This is what an eighth grade boy proclaimed a few years ago in public in front of his friends, parents, neighbors, town officials – “everyone” in town. A boy mind you, named Chris.
I was stunned, and I still tear up when I remember that moment.
His life had been forever changed for the better by Judith’s story of courage, overcoming obstacles, and succeeding at a time when expectations for women were painfully low. He saw in Judith Sargent Murray that all things were possible – and he brought her into his life. He said, “That’s what I want too.”
Eighth graders are all about justice, too, and Judith's early insistence on equality got to him as well.
I happen to know that his family life was difficult, that they struggled economically, and that his parents’ expectations for his success nowhere near reached his capacity. Judith Sargent Murray changed all that for him.
How did this happen? A quick story.
When I was serving as president of the Sargent House Museum in Gloucester, Massachusetts (Judith Sargent Murray’s former home), I gave a tour through the house for a middle school teacher. An incredibly creative, gifted, caring teacher, I might add.
I told her about the recent discovery of Judith Sargent Murray’s letter books, showed her examples of the letters on the microfilm reader we had purchased, and she was entranced.
At the time, this was all unpublished primary source material – letters Judith had painstakingly copied into blank volumes, 20 volumes in all and about 5,000 letters, and left behind for future generations. This was a new eyewitness account, left behind by a woman who was a professional writer, who played at high levels, who was the “first” woman to do many things, and a native of Gloucester.
This teacher was about to teach her students about the American Revolution, and she thought, why not do it using the letters Judith wrote during that period of time? They would learn about the war through the eyes of a former resident, use primary source material to do research, AND learn about Judith. Brilliant!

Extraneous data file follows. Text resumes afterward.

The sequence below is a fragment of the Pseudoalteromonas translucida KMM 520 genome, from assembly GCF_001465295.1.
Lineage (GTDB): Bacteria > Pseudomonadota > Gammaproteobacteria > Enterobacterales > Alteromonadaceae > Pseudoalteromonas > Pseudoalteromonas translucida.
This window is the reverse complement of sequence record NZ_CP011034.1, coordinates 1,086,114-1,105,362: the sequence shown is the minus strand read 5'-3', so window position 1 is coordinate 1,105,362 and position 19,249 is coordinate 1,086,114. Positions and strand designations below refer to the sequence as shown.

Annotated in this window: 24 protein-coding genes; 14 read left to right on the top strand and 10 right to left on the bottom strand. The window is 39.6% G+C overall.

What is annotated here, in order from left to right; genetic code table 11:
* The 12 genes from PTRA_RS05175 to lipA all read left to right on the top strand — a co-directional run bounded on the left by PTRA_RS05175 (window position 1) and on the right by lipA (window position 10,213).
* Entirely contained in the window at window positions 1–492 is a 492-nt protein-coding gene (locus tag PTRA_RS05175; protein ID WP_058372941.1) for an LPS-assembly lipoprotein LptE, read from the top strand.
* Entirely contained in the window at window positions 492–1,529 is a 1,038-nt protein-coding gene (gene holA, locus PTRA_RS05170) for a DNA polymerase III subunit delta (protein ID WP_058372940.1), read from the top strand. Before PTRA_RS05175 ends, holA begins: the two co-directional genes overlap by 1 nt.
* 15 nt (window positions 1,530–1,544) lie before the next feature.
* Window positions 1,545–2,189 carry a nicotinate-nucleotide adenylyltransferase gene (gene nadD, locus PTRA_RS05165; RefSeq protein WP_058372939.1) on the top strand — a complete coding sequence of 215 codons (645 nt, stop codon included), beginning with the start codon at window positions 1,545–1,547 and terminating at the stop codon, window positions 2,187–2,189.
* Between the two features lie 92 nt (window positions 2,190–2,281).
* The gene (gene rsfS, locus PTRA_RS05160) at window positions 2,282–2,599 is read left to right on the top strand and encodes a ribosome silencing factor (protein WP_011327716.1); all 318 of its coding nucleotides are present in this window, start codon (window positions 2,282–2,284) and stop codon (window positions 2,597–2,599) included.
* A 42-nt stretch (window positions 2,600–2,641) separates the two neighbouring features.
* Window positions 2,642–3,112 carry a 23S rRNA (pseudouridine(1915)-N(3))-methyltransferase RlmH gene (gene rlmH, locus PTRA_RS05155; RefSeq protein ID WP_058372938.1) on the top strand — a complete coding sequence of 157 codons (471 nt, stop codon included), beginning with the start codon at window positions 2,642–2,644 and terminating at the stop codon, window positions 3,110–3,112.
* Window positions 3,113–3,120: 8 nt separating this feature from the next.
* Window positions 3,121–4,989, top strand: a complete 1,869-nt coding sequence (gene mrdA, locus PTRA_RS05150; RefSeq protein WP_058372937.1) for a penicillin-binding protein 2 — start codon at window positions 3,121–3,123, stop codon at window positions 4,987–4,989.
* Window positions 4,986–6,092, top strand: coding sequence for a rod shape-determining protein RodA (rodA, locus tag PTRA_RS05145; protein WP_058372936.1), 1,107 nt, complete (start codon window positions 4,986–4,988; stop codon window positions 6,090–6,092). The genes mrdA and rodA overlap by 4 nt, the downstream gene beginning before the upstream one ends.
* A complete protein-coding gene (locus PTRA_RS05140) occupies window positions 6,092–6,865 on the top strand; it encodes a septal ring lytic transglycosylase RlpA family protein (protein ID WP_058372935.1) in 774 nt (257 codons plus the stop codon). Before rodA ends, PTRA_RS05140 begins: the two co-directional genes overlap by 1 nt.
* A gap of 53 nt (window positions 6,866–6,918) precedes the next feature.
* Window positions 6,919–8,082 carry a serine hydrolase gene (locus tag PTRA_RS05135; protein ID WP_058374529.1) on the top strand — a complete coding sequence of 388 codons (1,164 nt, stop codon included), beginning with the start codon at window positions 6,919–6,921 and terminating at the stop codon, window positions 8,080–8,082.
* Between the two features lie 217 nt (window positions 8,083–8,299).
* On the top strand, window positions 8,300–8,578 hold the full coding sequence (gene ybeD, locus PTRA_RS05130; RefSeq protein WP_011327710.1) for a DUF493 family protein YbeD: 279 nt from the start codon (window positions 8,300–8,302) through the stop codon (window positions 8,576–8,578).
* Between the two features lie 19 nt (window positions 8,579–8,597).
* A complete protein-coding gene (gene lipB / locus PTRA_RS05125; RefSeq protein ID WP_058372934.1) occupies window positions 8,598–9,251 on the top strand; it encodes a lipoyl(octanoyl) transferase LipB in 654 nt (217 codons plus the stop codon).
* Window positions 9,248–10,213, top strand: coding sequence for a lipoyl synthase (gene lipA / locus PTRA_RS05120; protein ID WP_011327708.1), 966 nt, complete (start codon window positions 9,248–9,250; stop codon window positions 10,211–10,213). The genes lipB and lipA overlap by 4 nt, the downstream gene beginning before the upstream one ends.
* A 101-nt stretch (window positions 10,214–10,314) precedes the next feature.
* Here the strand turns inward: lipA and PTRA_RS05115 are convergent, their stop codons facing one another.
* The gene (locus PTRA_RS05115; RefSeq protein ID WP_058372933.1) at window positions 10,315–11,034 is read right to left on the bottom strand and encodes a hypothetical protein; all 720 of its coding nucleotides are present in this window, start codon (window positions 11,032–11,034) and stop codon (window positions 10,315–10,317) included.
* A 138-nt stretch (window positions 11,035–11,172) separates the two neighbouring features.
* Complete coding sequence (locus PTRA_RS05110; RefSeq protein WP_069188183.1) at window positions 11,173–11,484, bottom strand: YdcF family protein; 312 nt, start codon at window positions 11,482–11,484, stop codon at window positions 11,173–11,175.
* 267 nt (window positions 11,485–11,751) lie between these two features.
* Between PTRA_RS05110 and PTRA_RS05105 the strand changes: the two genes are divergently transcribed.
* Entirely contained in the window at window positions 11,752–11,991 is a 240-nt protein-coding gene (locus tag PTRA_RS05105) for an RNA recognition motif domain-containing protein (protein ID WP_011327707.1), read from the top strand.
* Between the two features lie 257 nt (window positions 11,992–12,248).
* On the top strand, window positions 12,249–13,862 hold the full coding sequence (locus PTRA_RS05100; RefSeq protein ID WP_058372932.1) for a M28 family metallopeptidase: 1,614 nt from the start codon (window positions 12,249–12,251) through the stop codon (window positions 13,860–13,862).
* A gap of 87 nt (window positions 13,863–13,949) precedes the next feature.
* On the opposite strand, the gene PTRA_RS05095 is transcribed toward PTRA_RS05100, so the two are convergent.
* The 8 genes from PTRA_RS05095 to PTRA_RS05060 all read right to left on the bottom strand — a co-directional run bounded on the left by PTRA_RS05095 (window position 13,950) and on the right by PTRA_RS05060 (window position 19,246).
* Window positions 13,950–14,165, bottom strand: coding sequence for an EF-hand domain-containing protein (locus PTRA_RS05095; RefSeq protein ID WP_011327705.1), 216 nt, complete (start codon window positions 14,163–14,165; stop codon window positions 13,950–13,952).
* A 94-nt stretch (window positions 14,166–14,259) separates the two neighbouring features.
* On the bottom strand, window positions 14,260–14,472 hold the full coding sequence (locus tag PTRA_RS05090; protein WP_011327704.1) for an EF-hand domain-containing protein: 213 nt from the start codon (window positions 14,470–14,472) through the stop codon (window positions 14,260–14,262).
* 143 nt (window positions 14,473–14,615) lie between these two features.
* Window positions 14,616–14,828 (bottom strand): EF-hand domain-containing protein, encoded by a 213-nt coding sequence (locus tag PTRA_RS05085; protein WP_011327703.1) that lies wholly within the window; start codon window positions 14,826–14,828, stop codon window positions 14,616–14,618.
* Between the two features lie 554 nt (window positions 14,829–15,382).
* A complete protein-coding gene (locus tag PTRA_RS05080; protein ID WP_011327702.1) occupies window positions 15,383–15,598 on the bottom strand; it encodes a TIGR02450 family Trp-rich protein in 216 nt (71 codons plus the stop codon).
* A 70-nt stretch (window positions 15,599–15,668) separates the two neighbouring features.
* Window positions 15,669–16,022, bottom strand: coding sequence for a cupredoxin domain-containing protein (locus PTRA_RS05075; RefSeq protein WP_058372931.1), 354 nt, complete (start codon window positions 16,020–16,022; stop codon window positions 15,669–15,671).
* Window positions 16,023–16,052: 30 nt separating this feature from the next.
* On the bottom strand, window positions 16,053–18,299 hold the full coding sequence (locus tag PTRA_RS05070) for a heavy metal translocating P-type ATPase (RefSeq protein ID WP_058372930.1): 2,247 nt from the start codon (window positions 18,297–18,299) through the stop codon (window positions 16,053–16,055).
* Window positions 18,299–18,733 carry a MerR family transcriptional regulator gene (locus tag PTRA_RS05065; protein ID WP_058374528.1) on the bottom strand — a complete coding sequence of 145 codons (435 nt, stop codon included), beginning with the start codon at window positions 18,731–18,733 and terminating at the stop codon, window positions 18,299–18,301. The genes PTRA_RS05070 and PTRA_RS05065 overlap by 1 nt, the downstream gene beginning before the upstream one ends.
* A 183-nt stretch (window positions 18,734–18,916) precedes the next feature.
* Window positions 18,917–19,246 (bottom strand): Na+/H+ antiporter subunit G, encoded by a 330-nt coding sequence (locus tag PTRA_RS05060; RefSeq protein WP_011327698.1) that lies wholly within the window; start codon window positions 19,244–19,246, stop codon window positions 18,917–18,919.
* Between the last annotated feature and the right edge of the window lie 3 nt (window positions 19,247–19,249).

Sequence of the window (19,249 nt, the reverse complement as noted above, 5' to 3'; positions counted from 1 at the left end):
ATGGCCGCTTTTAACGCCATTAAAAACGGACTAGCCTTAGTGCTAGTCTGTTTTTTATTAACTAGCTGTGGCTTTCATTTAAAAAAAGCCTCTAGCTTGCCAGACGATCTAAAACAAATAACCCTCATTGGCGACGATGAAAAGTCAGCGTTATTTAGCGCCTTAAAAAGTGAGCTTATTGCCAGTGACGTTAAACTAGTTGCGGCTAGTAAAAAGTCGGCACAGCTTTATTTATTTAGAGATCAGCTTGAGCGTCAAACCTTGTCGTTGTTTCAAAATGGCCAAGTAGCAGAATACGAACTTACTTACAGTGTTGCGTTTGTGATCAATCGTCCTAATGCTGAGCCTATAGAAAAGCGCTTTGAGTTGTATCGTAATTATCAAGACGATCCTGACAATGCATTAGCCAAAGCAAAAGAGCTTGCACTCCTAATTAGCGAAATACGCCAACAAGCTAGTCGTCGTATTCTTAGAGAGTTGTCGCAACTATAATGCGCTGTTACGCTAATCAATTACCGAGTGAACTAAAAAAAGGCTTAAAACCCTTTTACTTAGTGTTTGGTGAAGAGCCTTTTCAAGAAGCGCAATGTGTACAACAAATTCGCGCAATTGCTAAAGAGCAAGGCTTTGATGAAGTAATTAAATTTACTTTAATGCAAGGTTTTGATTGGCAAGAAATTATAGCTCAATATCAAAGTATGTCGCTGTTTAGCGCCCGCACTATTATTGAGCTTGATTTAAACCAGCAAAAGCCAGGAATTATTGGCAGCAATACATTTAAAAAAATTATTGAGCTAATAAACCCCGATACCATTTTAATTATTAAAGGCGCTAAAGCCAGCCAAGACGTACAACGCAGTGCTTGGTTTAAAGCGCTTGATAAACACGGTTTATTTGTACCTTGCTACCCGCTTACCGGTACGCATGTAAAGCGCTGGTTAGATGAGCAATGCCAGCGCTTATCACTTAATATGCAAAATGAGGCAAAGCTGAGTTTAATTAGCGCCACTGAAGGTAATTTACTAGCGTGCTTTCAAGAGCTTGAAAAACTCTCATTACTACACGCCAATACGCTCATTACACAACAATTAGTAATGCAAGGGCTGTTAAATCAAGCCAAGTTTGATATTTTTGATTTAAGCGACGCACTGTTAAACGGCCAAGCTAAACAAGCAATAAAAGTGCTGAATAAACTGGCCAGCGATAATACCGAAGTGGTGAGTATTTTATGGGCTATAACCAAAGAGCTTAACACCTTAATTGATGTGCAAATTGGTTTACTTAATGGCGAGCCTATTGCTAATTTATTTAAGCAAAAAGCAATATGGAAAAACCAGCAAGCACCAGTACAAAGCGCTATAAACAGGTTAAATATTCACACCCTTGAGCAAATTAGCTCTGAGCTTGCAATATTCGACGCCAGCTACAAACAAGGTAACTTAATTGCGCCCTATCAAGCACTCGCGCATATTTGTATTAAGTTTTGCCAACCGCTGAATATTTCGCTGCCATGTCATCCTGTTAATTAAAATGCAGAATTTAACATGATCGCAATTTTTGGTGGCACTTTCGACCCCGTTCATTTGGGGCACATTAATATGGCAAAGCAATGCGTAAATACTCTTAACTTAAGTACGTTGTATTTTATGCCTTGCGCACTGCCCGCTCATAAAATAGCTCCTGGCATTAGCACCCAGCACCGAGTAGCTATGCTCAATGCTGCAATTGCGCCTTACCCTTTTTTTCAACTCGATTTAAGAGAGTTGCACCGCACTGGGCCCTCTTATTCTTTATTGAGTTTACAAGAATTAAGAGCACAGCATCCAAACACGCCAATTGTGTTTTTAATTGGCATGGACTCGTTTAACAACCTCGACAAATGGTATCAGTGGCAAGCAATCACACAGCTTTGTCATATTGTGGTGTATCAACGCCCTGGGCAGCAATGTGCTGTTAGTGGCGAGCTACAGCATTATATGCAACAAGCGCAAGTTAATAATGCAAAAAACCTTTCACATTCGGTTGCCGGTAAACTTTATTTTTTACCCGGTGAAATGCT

The teacher also got the public library, Cape Ann Museum, and Universalist church (Judith was an early Universalist) involved along with the Sargent House Museum. Students were introduced to each one of these places, learned how to do research (archives, objects, historic houses), went on tours, and were treated like respected scholars. I remember one girl saying to me, “I’ve never been treated so well.” That broke my heart at the time, but, again, she had a new standard in her life.
The students incorporated what they were learning into every one of their classes – a team teaching approach – including history and English, of course, but also geography, math, and science. It was thrilling to see.
Throughout the two-week-long period, students kept their own letter books and developed projects to show what they had learned.
I planned a big community event at the Universalist church to show off the projects, and I asked the students to decide what they wanted the program to be.
They chose twelve students to stand in a line, in front of the audience, and each one would talk about what Judith Sargent Murray meant to them.
That’s when Chris said what he did – he was the last one to speak. “Judith Sargent Murray is my role model,” he said. Wow.
Is history irrelevant?
Not a chance -- not when you can connect kids with role
models like Judith Sargent Murray who, in this case, literally changed a life.
2011 © Bonnie Hurd Smith
History Smiths works with service-oriented businesses to use history — their own and their community's — to achieve customer loyalty, referrals, and high status. Subscribe (above, right) to our free Ezine, Connections, where we share ideas and examples of businesses embracing history to achieve business goals.